Colijmbium, a metal extracted from the mineral columbite, found in Connecticut. It was first discovered by Mr. Hatchett in 1801, and afterward by a Swedish chemist, who gave it the name of tantalum, having extracted the substance from tantalite. It was proved, however, by Dr. Wollaston, that this metal was identical with columbium, as is also the metal called by Rose niobium. It is of a yellowish white or gray color, and when burnished has a metallic lustre. The name columbium was probably given from its being originally discovered in North America.
Colimbo, Or Calumba, the root of cocculus palmatus or jateorrhiza palmata, and of J. cahunba, climbing plants of the order meni-spermacece, growing in Mozambique. The root is cut into transverse slices, which are from an eighth of an inch to near an inch in thickness, from one to two inches in diameter, and when of good quality of a tolerably bright yellow color in the cortical portion, somewhat lighter in the interior, and covered with a brownish wrinkled epidermis externally. Columbo contains a crystallizable neutral bitter principle, called colombine, and an alkaloid, berberina. Its medical virtues are those of a pure bitter, slightly if at all stimulating, and generally acceptable to the stomach. American columbo, the root of Frasera Walteri, of the order gentianaceae, and a false columbo from cosci-nium fenestration, belonging to the same order with the genuine, have been sold in Europe instead of the genuine.
College Hill, a post village of Hamilton co., Ohio, 6 m. N. of Cincinnati, and the seat , of two institutions of learning, viz.: Farmer's college, formerly Carey's academy, founded in 1846, and having in 1870 4 instructors and 45 students; and the Ohio female college, founded in 1848, and having in 1870 13 instructors, 130 students, and a library of 1,000 volumes.
Colleton, a S. county of South Carolina, bordering on the Atlantic, bounded S. W. by the Combahee river; area, 1,672 sq. m.; pop. in 1870, 25,410, of whom 16,492 were colored. The Edisto, Ashepoo, and Salkehatchie are the principal rivers. Much of the land is flat, alluvial, and swampy; the drier parts are fertile. The palmetto and cabbage palm are here indigenous. The South Carolina and the Savannah and Charleston railroads traverse the county. The chief productions in 1870 were 207,927 bushels of Indian corn, 52,825 of sweet potatoes, 2,335 bales of cotton, 8,742,271 lbs. of rice, and 1,040 hhds. of sugar (all that was produced in the state except 15 hhds.). There were 1,679 horses, 4,264 milch cows, 6,237 other cattle, 3,314 sheep, and 17,508 swine. Capital Waterborough.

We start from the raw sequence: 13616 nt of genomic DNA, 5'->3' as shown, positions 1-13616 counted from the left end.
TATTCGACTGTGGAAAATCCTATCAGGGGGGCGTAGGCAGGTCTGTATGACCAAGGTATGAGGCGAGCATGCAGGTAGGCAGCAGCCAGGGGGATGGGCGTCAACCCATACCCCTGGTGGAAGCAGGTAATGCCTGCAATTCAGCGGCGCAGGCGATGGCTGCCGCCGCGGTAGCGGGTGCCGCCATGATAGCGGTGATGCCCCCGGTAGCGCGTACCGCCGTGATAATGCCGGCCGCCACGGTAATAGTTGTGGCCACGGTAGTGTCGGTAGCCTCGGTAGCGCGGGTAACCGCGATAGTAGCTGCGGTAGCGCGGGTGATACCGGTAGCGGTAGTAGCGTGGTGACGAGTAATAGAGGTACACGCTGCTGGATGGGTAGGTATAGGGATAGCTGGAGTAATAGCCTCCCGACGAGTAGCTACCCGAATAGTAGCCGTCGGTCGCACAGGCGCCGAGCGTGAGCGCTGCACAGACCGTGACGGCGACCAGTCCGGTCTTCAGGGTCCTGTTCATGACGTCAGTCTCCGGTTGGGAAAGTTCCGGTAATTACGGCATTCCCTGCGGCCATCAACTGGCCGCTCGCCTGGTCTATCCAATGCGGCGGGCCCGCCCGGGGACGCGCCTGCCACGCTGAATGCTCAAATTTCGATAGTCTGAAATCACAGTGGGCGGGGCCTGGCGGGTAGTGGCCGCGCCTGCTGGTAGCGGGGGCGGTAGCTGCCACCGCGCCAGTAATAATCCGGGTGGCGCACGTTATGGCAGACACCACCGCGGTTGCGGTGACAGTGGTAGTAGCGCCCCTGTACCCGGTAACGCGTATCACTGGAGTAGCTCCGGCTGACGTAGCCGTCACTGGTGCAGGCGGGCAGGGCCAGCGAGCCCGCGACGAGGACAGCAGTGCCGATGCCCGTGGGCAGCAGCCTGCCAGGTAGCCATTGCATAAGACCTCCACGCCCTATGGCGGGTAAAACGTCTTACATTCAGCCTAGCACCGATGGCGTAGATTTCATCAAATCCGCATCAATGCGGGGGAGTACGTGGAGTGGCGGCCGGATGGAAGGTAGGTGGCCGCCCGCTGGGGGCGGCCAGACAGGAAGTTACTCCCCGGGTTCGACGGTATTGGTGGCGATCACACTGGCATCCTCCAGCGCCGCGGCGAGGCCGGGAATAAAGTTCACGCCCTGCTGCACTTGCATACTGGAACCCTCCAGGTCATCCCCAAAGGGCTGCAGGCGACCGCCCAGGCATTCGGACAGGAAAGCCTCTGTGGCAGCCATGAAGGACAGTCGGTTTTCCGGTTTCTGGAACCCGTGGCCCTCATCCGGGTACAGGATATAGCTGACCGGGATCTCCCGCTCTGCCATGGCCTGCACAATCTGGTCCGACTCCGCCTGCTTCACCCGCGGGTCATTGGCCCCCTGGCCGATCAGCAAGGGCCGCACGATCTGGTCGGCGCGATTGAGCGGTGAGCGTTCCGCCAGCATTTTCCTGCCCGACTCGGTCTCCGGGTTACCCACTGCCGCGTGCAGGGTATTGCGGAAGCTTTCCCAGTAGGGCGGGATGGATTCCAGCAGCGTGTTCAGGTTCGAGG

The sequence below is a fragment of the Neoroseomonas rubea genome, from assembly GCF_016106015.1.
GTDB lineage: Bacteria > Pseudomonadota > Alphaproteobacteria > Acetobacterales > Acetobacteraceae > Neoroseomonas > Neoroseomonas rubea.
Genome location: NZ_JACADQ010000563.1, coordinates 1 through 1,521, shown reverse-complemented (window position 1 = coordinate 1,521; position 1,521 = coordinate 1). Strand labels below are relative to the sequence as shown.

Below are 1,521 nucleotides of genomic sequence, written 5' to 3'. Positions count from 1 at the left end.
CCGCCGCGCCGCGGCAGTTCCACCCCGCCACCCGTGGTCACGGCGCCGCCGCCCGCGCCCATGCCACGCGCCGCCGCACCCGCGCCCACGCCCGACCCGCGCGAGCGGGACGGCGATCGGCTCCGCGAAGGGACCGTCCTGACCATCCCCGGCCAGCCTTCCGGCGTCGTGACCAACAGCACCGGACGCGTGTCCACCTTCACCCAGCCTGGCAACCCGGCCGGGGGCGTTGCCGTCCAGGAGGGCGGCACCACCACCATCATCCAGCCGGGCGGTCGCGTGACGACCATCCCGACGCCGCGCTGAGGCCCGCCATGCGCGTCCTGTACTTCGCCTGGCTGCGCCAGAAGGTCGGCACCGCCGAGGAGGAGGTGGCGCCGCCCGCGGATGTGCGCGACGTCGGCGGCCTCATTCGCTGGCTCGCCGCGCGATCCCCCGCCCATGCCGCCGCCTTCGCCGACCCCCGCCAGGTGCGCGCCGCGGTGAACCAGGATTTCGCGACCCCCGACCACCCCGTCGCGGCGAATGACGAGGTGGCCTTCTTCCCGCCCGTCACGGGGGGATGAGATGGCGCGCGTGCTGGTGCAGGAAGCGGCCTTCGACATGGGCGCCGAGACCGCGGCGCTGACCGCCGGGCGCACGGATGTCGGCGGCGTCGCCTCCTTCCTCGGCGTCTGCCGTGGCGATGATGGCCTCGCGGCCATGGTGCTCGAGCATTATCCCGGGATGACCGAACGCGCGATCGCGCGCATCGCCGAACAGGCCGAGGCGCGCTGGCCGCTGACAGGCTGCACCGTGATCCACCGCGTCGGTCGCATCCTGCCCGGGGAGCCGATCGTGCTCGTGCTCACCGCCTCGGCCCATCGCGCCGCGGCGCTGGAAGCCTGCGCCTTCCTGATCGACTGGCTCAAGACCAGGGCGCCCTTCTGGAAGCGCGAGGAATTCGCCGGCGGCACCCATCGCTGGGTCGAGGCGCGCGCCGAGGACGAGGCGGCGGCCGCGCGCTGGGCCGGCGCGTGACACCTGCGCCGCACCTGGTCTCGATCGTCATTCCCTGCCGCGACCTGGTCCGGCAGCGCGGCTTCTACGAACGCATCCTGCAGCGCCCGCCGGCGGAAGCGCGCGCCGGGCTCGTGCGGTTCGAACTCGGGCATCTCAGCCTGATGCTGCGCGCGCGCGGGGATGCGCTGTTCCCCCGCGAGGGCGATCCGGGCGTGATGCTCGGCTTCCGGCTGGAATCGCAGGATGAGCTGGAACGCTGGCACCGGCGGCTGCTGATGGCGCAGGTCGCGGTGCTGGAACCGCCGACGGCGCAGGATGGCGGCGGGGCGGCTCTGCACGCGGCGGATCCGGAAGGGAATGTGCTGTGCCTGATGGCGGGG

Collin, a N. E. county of Texas, watered by the E. fork of Trinity river and its tributaries; area, 870 sq. m.; pop. in 1870, 14,013, of whom 1,653 were colored. About two thirds of the county is prairie, the rest timbered. Farming and stock raising are about equally pursued. The chief productions in 1870 were 42,827 bushels of wheat, 674,565 of Indian corn, 123,325 of oats, 32,159 of sweet potatoes, 204,-915 lbs. of butter, and 4,371 bales of cotton. There were 10,668 horses, 1,582 mules and asses, 5,065 milch cows, 15,360 other cattle, 4,812 sheep, and 15,550 swine. Capital, Mc-Kinney.